What Treatment by Psychological Wellbeing Practitioners (PWPs) Works for Whom?

 

This is a restatement of the question asked by Roth and Fonagy in their seminal work ‘What Works for Whom’ (2005) Guilford Press. This text formed the backbone for the National Institute for Health and Clinical Care Excellence (NICE) recommendations on psychological therapy. The Improving Access to Psychological Therapy (IAPT) service has made a formal commitment to observe the NICE guidelines. PWPs are the most common providers of psychological interventions in IAPT. They have been operational for over a decade, at a cost of £billions, answering this question with regards to this professional group is therefore long overdue.

PWPs Modus Operandi

The BABCP ‘PWP Registration and Renewal Policy’ under a heading ‘Core Principles’ states

‘PWPs are specially trained to work with people who have common mental health problems such as anxiety disorders and depression, to support them in managing their recovery…….are revolutionising our approach to the delivery of psychological therapies in a number of specialist areas…..Have graduated from a British Psychological Society (BPS) Accredited PWP training course/apprenticeship’.

PWPs deliver low intensity CBT, defined by Shafran et al (2021) https://doi.org/10.1016/j.brat.2021.103803  as offering 6 hours or less client contact. The input can be any self-help material. This is a ‘revolution’ in that it is substantially less dose of therapy to that in the high intensity CBT prescribed in the randomised controlled trials of CBT for depression and the anxiety disorders, with 10-20 sessions being the norm.

IAPT’s Magical Beliefs Include:

‘ Six hours or less clien’t contact makes a real world difference to client’s lives’ and ‘inputting any self-help material will do the job’. But what is the evidence for these beliefs? At the advent of IAPT Lars-Goran Ost (2008) published a set of key questions (see the end of this blog) that researchers had to satisfactorily answer for a treatment to be considered an Empirically Supported Treatment (EST). No judge would declare that these injunctions/criteria have been comprehensively answered in any of the low intensity CBT studies. It follows that low intensity CBT is not an EST.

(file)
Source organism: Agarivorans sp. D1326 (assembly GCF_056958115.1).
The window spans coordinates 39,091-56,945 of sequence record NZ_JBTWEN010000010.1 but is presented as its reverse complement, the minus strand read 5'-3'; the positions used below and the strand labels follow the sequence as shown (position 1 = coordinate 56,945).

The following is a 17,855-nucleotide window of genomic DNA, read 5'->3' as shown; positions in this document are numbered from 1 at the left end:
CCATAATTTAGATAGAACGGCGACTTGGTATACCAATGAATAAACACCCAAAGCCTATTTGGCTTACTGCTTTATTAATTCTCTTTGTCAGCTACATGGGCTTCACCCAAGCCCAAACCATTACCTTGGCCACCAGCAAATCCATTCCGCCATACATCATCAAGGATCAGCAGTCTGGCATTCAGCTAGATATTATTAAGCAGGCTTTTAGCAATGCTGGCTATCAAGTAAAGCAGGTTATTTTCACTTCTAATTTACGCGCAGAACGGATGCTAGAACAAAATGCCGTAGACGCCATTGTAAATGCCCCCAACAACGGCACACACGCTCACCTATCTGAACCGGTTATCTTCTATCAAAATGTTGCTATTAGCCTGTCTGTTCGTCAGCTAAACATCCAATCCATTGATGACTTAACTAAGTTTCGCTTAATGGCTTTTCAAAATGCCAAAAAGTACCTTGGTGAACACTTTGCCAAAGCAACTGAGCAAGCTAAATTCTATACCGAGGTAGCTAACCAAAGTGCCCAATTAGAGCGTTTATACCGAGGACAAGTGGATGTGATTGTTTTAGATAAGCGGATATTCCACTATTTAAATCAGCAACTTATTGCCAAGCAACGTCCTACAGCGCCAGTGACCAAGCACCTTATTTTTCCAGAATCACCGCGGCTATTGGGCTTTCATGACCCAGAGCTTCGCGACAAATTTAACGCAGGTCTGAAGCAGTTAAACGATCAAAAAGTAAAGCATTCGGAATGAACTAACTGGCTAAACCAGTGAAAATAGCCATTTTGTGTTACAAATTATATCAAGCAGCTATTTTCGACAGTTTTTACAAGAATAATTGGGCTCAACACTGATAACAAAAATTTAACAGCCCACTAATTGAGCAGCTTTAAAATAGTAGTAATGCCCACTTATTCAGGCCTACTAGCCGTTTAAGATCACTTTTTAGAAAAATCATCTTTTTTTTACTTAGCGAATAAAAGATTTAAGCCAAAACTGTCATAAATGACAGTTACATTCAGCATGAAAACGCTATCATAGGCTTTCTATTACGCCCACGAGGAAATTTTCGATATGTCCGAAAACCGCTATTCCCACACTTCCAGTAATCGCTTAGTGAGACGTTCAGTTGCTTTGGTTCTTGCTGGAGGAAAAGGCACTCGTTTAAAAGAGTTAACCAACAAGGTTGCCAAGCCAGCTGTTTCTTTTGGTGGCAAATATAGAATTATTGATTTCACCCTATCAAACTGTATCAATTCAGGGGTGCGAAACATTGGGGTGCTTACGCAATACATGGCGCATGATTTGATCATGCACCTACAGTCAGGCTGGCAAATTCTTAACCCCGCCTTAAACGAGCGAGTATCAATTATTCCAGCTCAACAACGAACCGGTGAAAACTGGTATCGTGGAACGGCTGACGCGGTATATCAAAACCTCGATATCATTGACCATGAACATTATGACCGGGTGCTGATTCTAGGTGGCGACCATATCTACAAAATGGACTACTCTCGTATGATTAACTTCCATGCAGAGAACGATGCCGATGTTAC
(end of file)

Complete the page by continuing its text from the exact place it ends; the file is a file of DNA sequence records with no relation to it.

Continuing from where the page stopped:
The Government and IAPT

The Government’s wish to push ahead with low intensity CBT parallels Priti Patel’s insistence that refugees are sent to Rwanda, over the heads of Civil Servants who claim that it should be first demonstrated that this makes economic sense. Once the powerholders decide on a course of action, they are unrestrained by any moral imperatives to show compassion and hospitality. It is immoral to offer a dose of treatment for which there is no evidence that it works and to treat refugees so despicably.

 

Dr Mike Scott

 

L.-G. O ̈st / Behaviour Research and Therapy 46 (2008) 296–321

 

  1. Do not use WLC as the control condition, since criterion I requires a placebo or another treatment.
  2. Do not use TAU as the control condition, since the methodological problems described above are so extensive.
  3. Use an active treatment as comparison, preferably one that has been established as effective for the disorder in question.
  4. Do a proper power analysis before the start of the study and adjust the cell size for the attrition that may occur.
  5. Use a representative sample of patients, diagnose them using suitable instruments in the hands of trained interviewers, and test the diagnostic reliability.
  6. Let an independent researcher or agency use an unobjectionable randomization procedure, and conceal the outcome of it from all persons involved in the study.
  7. Use reliable and valid outcome measures; both the ones that are specific to the disorder and general ones.
  8. Use blind assessors and evaluate their blindness regarding treatment condition of the patients they assess.
  9. Train the assessors properly and measure inter-rater reliability on the data collected throughout the study (not just during training).
  10. Use three or more properly trained therapists and randomize patients to therapist to enable an analysis of possible therapist effect on the outcome.
  11. Include at least a 1-year follow-up in the study and assess any nonprotocol treatments that the patients may have obtained during the follow-up period.
  12. Audio- or videotape all therapy sessions. Randomly select 20% of these and let independent experts rate adherence to treatment manual and therapist competence.
  13. Insert procedures to control for concomitant treatments that patients in the study may obtain simultaneously as the protocol treatment.
  14. Describe the attrition, do a drop-out analysis and include all randomized subjects in an intent-to-treat analysis.
  15. Assess clinical significance of the improvement of the primary measures.

 

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